Tough period in Turkey-West relations

The AK Party government has looked to the West in recent years, but developments in the international arena have gradually made this more difficult.

The most obvious change occurred after Joe Biden was elected as president of the U.S. President Erdogan does not have the chemistry with Biden at the bilateral level that he had with former president Trump. In fact, when he couldn’t get an appointment with President Biden during his latest New York visit, he expressed this concern in person, saying that “I can’t say we made a good start with Biden.”

Apparently, neither Turkey nor relations with Erdogan himself are among President Biden’s priorities. Erdogan, who realized this during his New York visit, is still trying to be included in the U.S.’s priorities by bringing up the purchase of a second batch of S-400s and even the purchase of fighter jets from Russia. Washington, concerned that Turkey might stray further into the Russian orbit, seems to have hastily arranged a bilateral meeting between Erdogan and Biden, although it still hasn’t included him in the list of top priorities. Ankara leaked information that the two leaders would meet on the sidelines of the G-20 Summit to be held in Rome in •ctober. This information hasn’t been confirmed by Washington yet.

Whether the meeting will be held or not is not yet known. But even if it happens, no one expects it to be a comprehensive meeting, as Washington tends to avoid centering Turkey in American foreign policy. If the meeting is held, it seems it will be a meeting for the sake of appearances.


The communication problems between the AK Party government and the U.S. are likely to start with the European Union (EU) as well, because soon there will be no Merkel in Germany to put into play when the going gets tough.

Moreover, considering the election results, neither a new German Chancellor nor a new government will be in play for some time.

The Social Democrats (SPD) won the highest number of seats in the German elections by a narrow margin. However, the number of deputies is insufficient to form a government. SPD’s candidate

Olaf Scholz could become the new chancellor of Germany if the SPD forms a coalition with two other parties.

The same situation is true for the Christian Democrats (CDU/CSU) led by Merkel. Armin Laschet, who has taken over the party leadership from Merkel, will need the support of the same two parties in order to form a government.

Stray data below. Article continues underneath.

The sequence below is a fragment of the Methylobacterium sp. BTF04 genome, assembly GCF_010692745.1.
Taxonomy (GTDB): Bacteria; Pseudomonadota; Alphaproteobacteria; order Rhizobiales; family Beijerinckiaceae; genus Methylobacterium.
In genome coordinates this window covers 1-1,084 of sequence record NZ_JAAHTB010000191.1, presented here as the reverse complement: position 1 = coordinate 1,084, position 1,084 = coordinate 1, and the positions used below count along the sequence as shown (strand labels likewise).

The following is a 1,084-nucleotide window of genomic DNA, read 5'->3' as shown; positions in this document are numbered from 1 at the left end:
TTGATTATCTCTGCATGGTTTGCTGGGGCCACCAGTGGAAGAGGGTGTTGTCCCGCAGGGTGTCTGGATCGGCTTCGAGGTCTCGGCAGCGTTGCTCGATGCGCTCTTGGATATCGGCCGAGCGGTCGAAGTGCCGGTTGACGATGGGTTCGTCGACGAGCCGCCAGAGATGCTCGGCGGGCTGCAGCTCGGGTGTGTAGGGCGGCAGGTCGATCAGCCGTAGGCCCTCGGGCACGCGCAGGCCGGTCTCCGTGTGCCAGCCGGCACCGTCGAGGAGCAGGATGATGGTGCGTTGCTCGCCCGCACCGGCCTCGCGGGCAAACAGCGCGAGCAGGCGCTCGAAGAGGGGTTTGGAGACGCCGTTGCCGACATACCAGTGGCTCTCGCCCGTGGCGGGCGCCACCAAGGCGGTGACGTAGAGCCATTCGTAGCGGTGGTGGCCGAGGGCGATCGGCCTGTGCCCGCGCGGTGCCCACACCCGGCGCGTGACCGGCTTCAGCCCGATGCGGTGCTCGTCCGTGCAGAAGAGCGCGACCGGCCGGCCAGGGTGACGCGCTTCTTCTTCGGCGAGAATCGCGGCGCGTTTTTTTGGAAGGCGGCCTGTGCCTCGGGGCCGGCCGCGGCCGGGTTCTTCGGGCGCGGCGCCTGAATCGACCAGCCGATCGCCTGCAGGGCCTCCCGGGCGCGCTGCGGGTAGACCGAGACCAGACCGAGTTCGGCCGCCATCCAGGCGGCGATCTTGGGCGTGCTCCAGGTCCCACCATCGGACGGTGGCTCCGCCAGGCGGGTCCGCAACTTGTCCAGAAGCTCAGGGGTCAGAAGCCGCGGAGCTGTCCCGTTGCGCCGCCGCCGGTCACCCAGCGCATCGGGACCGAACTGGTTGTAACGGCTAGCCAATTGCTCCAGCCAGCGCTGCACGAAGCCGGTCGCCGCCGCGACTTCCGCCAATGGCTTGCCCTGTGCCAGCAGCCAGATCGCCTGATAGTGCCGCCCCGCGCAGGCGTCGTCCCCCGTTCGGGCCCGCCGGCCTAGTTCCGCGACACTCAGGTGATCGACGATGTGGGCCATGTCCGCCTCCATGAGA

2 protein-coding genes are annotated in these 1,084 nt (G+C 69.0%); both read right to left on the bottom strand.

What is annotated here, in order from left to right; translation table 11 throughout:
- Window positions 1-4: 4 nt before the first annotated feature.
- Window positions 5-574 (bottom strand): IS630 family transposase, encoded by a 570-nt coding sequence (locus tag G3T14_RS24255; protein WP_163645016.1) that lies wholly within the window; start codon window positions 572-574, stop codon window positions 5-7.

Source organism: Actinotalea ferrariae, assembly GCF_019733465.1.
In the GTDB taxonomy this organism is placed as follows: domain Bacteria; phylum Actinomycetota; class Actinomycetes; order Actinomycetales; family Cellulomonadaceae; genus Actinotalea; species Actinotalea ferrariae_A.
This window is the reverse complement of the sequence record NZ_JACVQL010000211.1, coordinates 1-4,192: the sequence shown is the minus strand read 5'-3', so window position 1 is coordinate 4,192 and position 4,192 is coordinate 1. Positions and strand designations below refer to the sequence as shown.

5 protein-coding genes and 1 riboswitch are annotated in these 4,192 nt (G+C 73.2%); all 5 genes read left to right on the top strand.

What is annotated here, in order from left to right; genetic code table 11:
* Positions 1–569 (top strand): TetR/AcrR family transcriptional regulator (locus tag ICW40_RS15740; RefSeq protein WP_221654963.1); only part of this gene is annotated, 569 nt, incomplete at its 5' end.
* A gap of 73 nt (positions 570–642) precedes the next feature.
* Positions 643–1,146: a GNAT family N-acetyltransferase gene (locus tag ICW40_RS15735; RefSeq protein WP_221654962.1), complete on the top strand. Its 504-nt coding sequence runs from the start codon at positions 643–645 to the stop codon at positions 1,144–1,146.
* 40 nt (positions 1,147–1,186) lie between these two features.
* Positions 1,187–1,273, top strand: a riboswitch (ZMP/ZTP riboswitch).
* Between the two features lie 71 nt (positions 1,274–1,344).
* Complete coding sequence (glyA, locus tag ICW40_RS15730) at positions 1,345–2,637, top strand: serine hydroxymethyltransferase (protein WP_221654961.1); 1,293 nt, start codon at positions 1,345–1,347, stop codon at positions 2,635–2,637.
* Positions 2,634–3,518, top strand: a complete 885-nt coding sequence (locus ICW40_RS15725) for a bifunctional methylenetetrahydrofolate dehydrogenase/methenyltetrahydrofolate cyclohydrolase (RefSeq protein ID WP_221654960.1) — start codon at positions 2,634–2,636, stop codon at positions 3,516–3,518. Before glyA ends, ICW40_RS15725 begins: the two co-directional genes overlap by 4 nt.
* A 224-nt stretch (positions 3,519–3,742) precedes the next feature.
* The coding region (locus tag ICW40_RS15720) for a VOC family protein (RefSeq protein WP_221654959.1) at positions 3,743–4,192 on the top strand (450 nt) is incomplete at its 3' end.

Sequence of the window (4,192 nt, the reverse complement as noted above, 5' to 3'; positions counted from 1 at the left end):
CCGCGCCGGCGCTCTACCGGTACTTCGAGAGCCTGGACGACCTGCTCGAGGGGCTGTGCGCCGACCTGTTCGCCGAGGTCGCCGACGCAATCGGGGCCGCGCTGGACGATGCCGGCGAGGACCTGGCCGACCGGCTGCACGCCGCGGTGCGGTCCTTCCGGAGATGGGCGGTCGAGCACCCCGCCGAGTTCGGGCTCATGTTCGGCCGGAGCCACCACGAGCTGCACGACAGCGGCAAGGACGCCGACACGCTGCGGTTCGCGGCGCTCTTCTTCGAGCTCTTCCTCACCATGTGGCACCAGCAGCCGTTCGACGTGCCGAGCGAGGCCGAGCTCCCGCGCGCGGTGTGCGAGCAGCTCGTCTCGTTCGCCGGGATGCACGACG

These two key parties are the Greens and Liberals (FDP). The problem for Ankara is that both the Greens and the FDP, which will become coalition partners, are rather harsh critics of the AK Party government’s anti-democratic policies at home and militarist policies abroad.

FDP members frequently comment on ending Turkey’s EU membership process and levying a heavy arms embargo against Ankara. The Greens, meanwhile, harshly criticize the AK Party government in terms of human rights violations, freedom of expression, and the situation of the press and judiciary in Turkey. The new German government, in which these two parties will jointly take part, is unlikely to be as tolerant of Turkey as it was during Merkel’s term.


There is another issue Turkey may face if coalition talks in Germany take a long time. As Germany’s negotiations to form a government are prolonged, there will clearly be a power vacuum within the EU. France is the clear candidate to fill this gap.

Moreover, there is the fact that France will hold the EU Council presidency for a 6-month period starting on January 1, 2022.

Recently, Turkey and France have clashed on almost all regional issues, from Africa to the Middle East and the East Mediterranean.

Moreover, France seems to be in the process of building a serious alliance with Greece. The last indications of this were decisions announced after the meeting held between Greek Prime Minister Mitsotakis and French President Macron. Greece stated that it will purchase three frigates in addition to fighter jets that it had previously bought from France. With this weighty arms procurement, France has thoroughly settled on the Greek- Greek Cypriot front in the East Mediterranean.

Add to these Macron’s show at the regional cooperation summit held last month in Baghdad and his visits to Mosul and Erbil. France is depicting itself as a candidate to restrict Turkey’s influence in the Middle East. The same France has close relations with Egypt, which Turkey can’t seem to make peace with, as well as with the United Arab Emirates and Saudi Arabia, two countries with which Turkey will never again have the positive relations it once had, no matter how much it tries.

The deadlock in relations with the West seems to have put the squeeze on the AK Party government, especially in an environment where Turkey is expected to take steps backward following the recent Erdogan-Putin meeting held in Sochi.

Can Erdogan proceed to the ‘my brother’ stage in all this entrapment with Macron, even though he has on occasion questioned the French leader’s mental health at meetings?

Only time will tell…

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